Glucose Control and Mortality in Patients with Severe Traumatic Brain Injury
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- Griesdale, D.E.G., Tremblay, M., McEwen, J. et al. Neurocrit Care (2009) 11: 311. doi:10.1007/s12028-009-9249-1
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The optimal glucose range in patients with severe traumatic brain injury (TBI) remains unclear. The goal of this study was to examine the association of serum glucose levels on mortality in patients with severe TBI. As a secondary endpoint, we determined the risk of hyperglycemic and hypoglycemic events, and their association with mortality.
We conducted a retrospective cohort study of patients admitted to the ICU between May 2000 and March 2006 with severe TBI (Glasgow Coma Scale ≤ 8) who survived at least 12 h. Average daily morning glucose levels for the first 10 days of admission were calculated and divided into quintiles.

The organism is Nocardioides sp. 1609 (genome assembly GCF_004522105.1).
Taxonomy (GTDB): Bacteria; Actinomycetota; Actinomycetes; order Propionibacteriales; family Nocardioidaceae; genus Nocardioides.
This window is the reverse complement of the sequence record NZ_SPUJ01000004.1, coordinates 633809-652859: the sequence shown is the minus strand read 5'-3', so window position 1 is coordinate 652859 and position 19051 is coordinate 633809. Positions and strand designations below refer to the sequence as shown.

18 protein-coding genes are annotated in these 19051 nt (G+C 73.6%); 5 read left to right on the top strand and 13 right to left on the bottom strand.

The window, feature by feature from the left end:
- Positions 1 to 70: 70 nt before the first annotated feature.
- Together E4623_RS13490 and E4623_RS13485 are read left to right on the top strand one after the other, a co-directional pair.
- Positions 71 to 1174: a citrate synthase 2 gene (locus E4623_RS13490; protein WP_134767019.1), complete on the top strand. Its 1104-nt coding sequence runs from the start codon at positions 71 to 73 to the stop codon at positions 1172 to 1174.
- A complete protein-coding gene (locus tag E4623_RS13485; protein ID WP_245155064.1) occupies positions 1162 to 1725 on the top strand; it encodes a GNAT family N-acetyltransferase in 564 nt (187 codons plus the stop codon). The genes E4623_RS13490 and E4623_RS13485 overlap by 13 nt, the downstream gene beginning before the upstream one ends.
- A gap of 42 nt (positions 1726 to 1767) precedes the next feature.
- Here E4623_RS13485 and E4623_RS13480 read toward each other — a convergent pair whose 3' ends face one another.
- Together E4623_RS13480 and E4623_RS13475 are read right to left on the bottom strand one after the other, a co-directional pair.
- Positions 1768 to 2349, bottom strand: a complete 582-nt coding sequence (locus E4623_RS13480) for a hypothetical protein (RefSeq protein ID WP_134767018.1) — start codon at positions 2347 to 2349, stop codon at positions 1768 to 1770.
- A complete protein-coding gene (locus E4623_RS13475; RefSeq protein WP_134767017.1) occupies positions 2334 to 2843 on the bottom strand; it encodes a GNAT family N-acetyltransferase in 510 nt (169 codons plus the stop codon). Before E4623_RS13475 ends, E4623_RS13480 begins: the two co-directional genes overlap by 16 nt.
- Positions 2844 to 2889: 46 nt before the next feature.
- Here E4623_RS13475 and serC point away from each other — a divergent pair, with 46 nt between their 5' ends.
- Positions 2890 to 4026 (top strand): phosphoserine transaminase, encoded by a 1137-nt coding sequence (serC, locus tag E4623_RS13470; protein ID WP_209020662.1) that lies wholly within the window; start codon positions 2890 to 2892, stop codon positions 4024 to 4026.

A total of 170 patients were included in the analysis. We found no association between quintiles of mean daily morning glucose and hospital mortality. Episodes of hyperglycemia (≥11.1 mmol/l or 200 mg/dl) during the first 10 days occurred in 65% of patients (5.4% of all glucose measurements). Using multivariable regression, a single episode of hyperglycemia was associated with 3.6-fold increased risk of hospital mortality (95%CI: 1.2–11.2, P = 0.02). Hypoglycemia (≤4.4 mmol/l or 80 mg/dl) was present in 48% of patients (4.3% of all glucose measurements), and was not associated with mortality.
Any episode of hyperglycemia (≥11.1 mmol/l or 200 mg/dl) was associated with 3.6-fold increased risk of hospital mortality in patients with severe TBI and thus, should be avoided. Maintaining serum glucose ≤10 mmol/l appears to be a reasonable balance to avoid extremes of glucose control, but further studies are needed to determine the optimal glucose range.